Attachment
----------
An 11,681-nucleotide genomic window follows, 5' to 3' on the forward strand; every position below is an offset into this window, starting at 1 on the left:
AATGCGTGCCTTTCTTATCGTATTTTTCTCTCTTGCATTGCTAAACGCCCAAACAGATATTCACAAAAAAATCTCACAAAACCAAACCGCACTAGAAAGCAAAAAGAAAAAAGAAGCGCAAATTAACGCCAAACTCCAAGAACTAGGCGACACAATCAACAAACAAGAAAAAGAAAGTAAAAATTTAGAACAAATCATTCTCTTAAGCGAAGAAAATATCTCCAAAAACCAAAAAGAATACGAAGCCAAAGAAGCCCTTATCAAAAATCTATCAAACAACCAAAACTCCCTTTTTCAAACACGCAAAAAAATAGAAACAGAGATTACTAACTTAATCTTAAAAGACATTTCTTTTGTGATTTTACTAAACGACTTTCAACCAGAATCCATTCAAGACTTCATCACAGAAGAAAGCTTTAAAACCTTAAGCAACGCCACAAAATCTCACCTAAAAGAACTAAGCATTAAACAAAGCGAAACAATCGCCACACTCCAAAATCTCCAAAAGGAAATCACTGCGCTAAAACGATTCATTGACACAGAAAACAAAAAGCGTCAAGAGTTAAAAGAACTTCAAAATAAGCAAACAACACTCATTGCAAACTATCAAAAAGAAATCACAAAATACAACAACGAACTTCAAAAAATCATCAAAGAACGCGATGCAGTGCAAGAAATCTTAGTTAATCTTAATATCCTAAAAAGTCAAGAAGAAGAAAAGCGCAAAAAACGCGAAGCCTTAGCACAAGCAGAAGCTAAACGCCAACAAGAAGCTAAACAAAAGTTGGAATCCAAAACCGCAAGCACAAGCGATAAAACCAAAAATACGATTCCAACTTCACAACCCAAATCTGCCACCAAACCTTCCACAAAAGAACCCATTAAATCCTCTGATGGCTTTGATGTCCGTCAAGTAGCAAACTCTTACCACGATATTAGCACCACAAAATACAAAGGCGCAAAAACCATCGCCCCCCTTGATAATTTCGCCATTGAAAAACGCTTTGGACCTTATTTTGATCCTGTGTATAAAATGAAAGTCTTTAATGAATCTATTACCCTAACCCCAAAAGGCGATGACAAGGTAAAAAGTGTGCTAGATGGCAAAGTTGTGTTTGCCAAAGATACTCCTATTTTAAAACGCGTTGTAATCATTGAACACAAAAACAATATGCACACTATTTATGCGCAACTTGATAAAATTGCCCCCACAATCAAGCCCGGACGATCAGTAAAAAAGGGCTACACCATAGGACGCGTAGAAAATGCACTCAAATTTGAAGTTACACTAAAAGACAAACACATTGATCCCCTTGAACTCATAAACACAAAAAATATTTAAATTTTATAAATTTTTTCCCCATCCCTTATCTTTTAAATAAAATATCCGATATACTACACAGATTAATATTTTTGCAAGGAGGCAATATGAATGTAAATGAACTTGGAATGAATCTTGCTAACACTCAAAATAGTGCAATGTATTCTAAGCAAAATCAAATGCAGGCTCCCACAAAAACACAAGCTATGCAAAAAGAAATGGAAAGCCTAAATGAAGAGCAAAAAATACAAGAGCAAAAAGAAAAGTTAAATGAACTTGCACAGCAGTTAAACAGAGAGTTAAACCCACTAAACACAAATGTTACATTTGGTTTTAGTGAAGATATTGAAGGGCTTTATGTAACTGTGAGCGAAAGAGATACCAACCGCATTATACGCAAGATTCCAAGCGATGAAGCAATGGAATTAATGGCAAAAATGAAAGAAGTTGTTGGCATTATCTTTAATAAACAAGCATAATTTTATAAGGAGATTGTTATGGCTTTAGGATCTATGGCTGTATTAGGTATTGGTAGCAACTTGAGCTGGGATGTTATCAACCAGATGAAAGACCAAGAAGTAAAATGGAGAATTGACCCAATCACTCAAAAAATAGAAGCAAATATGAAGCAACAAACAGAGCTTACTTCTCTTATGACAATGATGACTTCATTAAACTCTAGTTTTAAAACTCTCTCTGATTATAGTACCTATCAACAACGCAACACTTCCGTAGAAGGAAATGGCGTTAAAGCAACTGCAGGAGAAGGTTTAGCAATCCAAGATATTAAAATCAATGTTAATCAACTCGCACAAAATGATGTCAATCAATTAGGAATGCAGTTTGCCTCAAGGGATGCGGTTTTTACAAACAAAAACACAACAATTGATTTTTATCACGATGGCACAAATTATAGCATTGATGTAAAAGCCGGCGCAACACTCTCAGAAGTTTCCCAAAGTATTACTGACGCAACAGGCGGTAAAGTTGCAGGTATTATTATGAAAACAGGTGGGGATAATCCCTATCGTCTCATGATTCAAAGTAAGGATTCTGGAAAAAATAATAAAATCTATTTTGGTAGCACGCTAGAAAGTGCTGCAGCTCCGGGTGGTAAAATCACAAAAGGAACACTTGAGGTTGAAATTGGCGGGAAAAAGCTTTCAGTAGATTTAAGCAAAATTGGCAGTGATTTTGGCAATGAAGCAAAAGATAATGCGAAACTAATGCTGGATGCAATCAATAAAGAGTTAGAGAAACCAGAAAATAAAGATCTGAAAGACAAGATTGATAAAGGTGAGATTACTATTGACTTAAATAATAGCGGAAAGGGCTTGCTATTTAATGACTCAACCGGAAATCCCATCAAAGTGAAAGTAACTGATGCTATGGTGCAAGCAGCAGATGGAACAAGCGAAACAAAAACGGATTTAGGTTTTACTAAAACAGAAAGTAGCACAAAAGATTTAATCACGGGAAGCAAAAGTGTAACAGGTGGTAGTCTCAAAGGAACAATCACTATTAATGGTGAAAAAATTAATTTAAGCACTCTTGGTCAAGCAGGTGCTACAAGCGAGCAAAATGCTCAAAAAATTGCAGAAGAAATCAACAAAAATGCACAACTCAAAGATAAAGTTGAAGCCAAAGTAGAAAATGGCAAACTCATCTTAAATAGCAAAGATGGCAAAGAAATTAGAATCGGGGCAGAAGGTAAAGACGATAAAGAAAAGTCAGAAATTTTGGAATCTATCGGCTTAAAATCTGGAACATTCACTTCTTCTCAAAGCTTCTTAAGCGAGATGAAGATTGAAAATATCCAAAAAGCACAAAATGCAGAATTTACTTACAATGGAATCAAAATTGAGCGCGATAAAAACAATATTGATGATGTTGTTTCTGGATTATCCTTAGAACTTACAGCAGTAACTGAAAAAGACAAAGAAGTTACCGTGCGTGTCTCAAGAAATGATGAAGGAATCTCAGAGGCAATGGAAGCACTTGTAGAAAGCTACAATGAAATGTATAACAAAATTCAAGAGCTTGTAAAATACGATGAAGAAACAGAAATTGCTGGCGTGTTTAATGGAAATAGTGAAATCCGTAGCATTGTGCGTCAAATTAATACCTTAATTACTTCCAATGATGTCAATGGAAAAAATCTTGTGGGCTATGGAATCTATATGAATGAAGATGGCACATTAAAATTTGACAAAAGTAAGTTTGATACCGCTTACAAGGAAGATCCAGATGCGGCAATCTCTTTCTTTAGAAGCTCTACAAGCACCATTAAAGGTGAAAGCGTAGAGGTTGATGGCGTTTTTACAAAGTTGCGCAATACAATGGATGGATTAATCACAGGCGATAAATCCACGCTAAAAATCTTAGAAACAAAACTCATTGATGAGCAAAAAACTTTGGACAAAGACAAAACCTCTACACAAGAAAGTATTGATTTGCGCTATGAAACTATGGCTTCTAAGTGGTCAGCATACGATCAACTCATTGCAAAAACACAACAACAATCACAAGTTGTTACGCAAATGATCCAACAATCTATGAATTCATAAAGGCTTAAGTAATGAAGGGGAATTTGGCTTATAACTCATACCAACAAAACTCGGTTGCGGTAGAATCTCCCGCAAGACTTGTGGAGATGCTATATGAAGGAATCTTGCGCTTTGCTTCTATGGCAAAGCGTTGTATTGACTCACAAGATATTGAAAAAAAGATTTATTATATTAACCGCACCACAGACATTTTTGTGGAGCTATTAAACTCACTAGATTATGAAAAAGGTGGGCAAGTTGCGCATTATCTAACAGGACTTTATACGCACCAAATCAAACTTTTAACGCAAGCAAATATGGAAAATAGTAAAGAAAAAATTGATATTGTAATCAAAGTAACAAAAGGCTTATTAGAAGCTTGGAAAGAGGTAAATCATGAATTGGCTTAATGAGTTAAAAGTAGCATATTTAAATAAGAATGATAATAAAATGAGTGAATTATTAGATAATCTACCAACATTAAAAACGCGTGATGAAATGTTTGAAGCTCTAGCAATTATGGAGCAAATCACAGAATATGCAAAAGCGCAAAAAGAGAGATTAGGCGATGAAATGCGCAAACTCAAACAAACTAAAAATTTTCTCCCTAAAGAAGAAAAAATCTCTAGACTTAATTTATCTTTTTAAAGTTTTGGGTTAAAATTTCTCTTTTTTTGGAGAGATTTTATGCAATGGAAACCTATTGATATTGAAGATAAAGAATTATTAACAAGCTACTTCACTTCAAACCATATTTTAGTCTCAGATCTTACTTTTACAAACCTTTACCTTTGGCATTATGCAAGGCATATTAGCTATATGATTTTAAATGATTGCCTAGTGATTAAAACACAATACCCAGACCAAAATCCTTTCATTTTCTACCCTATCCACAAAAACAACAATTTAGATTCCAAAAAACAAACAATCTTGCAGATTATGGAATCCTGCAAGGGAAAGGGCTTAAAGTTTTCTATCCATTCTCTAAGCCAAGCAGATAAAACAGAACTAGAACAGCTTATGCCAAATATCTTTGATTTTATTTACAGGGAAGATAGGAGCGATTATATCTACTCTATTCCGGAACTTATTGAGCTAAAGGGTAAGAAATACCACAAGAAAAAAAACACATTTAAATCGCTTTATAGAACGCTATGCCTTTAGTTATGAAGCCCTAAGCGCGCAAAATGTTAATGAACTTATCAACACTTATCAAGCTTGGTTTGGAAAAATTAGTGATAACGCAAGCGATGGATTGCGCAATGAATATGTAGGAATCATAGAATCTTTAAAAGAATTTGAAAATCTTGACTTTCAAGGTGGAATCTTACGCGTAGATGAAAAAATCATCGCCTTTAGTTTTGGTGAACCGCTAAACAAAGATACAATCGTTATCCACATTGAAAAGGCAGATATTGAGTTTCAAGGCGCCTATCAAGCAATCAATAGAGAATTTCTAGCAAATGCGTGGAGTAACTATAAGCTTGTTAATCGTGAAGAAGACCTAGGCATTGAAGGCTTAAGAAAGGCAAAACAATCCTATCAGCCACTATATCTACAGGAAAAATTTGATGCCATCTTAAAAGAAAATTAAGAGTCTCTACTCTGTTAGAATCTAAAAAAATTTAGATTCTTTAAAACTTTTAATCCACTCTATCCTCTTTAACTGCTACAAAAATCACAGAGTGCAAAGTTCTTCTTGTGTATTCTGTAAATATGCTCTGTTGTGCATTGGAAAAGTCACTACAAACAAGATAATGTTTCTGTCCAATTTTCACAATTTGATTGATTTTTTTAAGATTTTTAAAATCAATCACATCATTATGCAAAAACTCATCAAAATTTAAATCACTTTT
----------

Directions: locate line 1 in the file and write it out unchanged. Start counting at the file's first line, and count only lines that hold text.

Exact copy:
An 11,681-nucleotide genomic window follows, 5' to 3' on the forward strand; every position below is an offset into this window, starting at 1 on the left: